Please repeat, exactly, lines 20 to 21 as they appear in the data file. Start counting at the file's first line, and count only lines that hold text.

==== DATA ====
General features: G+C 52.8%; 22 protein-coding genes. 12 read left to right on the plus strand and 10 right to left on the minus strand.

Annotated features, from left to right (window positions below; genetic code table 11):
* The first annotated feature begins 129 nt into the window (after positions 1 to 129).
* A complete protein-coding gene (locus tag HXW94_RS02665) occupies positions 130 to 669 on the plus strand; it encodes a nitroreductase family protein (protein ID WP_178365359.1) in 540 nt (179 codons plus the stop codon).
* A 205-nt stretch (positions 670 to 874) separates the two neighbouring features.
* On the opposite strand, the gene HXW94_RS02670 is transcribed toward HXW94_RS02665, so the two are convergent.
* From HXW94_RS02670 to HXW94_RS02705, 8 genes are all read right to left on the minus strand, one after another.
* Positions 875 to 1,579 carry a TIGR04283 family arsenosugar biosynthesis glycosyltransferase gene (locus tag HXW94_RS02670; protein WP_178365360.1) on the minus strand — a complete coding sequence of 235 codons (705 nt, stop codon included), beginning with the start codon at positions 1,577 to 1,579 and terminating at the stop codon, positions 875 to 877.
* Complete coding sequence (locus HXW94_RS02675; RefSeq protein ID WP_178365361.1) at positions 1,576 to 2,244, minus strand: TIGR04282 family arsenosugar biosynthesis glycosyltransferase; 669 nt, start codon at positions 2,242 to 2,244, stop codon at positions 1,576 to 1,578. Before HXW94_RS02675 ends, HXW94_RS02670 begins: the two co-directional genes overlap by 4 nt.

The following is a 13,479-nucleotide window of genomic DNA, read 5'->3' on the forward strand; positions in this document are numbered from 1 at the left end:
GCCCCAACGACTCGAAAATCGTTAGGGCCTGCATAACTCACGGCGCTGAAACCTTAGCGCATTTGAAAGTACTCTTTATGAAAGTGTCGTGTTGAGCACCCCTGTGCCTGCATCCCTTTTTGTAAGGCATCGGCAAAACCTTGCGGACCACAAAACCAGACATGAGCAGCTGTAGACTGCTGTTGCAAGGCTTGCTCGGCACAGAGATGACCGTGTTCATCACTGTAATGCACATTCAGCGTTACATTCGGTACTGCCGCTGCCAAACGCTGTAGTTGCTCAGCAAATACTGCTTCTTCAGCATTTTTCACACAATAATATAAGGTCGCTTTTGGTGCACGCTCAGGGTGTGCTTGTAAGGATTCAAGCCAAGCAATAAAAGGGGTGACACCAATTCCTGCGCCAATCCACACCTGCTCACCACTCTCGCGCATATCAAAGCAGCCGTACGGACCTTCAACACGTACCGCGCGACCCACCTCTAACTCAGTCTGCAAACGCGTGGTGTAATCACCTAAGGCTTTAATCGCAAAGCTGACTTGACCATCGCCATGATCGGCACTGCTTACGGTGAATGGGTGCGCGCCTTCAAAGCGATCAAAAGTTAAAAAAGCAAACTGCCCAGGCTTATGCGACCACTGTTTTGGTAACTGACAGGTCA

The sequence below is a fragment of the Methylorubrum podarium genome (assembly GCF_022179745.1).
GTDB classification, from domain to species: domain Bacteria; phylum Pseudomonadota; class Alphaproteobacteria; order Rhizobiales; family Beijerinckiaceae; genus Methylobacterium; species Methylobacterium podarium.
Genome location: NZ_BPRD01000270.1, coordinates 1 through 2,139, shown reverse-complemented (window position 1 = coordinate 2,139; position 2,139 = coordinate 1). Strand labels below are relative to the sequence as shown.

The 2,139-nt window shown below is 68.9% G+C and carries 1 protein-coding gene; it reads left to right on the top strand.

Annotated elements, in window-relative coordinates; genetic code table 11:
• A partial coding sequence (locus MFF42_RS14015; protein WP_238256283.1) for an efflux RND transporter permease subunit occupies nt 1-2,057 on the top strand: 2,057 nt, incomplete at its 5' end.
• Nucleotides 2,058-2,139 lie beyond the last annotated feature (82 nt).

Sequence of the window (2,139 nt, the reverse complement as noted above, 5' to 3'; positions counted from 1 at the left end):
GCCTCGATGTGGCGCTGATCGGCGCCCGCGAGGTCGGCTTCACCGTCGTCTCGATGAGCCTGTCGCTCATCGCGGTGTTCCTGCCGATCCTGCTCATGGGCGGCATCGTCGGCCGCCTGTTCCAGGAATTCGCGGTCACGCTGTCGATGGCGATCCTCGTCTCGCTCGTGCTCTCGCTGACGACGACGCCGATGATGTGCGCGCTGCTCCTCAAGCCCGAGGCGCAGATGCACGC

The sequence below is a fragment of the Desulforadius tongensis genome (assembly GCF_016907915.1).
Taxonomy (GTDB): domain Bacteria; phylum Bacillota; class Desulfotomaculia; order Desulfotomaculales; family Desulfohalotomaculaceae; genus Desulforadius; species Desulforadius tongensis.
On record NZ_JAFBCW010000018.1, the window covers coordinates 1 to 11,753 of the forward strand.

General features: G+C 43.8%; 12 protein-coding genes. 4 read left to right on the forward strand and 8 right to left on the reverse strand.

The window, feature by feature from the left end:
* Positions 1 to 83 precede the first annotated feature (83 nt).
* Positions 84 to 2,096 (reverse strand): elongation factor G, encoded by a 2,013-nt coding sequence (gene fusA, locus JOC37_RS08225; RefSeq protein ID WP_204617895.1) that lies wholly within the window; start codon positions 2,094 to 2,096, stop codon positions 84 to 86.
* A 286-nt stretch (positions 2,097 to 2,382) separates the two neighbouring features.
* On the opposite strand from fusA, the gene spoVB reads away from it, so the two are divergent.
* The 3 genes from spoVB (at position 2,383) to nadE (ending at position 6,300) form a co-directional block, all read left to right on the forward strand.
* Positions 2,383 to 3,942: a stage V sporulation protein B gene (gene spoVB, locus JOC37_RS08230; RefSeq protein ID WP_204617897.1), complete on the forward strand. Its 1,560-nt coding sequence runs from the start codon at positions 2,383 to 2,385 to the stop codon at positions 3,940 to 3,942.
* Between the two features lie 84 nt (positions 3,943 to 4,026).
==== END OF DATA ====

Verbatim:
GCCTCGATGTGGCGCTGATCGGCGCCCGCGAGGTCGGCTTCACCGTCGTCTCGATGAGCCTGTCGCTCATCGCGGTGTTCCTGCCGATCCTGCTCATGGGCGGCATCGTCGGCCGCCTGTTCCAGGAATTCGCGGTCACGCTGTCGATGGCGATCCTCGTCTCGCTCGTGCTCTCGCTGACGACGACGCCGATGATGTGCGCGCTGCTCCTCAAGCCCGAGGCGCAGATGCACGC

The sequence below is a fragment of the Desulforadius tongensis genome (assembly GCF_016907915.1).